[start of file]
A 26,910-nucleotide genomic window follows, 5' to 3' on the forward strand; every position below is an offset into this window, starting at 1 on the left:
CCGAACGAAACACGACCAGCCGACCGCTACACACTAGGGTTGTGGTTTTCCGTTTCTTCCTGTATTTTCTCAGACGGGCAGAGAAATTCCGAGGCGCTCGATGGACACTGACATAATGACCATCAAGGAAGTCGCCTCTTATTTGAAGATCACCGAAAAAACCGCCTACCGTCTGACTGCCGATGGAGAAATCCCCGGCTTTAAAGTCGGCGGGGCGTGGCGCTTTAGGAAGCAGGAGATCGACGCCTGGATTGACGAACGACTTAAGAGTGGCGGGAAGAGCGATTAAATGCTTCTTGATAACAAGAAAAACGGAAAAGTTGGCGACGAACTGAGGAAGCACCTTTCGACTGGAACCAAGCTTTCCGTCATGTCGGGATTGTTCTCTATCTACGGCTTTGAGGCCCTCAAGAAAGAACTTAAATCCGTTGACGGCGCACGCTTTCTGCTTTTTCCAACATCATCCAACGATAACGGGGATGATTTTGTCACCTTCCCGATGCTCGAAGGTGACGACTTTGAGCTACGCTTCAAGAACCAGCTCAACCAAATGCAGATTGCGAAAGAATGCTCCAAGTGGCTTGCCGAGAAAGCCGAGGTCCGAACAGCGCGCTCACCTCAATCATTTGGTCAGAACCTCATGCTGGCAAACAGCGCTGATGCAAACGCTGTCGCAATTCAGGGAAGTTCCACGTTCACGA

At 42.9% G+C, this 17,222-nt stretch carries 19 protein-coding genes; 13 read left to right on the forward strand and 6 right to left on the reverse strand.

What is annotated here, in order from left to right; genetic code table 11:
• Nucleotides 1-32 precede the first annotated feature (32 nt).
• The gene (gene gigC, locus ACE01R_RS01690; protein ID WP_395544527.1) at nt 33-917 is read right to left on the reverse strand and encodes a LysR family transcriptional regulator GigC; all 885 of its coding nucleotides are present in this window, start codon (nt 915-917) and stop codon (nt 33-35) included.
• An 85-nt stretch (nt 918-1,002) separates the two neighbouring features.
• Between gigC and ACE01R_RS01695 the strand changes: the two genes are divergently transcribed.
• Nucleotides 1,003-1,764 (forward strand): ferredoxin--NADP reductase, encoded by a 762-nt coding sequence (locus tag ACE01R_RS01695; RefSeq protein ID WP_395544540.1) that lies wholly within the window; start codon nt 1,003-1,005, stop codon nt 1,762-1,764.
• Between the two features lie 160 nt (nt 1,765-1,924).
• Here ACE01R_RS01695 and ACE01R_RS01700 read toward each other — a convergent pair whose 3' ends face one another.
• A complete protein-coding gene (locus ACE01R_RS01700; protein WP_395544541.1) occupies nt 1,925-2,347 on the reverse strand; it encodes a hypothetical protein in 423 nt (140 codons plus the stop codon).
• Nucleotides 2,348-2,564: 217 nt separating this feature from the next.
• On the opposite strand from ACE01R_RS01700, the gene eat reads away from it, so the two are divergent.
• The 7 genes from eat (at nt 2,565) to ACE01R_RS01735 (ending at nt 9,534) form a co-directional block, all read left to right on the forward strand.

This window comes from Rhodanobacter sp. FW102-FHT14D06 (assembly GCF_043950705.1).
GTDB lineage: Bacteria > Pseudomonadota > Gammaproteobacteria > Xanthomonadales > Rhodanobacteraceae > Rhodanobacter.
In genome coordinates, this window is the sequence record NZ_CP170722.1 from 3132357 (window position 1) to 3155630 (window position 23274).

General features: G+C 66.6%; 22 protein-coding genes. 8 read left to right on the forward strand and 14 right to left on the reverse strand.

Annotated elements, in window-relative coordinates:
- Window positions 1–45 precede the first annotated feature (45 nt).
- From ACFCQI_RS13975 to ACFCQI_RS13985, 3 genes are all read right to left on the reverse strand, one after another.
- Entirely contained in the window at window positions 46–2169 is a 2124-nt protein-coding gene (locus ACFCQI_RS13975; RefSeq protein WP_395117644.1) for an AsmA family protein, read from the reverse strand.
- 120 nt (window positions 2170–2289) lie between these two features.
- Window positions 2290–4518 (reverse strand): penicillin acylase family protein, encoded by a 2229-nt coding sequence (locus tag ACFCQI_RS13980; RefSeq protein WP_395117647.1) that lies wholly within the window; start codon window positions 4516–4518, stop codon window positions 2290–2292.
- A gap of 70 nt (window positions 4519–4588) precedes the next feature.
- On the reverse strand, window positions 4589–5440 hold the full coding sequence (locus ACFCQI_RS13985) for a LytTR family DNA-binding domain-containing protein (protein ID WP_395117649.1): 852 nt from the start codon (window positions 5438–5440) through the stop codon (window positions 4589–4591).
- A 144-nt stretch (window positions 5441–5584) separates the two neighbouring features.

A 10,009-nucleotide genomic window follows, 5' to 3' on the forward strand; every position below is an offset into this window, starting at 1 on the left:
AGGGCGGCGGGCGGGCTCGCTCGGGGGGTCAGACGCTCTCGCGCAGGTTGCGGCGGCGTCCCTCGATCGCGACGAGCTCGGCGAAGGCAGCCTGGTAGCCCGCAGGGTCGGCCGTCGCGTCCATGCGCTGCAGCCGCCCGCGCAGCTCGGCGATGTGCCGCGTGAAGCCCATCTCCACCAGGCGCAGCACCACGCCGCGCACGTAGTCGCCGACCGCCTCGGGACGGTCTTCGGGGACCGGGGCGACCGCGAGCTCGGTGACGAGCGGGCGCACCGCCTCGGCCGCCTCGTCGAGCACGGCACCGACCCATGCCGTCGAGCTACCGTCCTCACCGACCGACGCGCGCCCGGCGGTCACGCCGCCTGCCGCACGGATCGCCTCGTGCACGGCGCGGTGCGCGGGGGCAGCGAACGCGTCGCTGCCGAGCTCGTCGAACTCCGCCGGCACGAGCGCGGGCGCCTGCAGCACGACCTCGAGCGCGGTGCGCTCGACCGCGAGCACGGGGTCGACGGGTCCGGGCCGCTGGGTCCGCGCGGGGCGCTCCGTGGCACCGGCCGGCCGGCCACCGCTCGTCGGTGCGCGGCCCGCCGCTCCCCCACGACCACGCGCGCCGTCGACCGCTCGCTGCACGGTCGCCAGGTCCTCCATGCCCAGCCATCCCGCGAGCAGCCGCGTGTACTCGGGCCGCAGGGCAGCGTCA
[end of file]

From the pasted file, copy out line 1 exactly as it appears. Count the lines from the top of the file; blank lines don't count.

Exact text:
A 26,910-nucleotide genomic window follows, 5' to 3' on the forward strand; every position below is an offset into this window, starting at 1 on the left: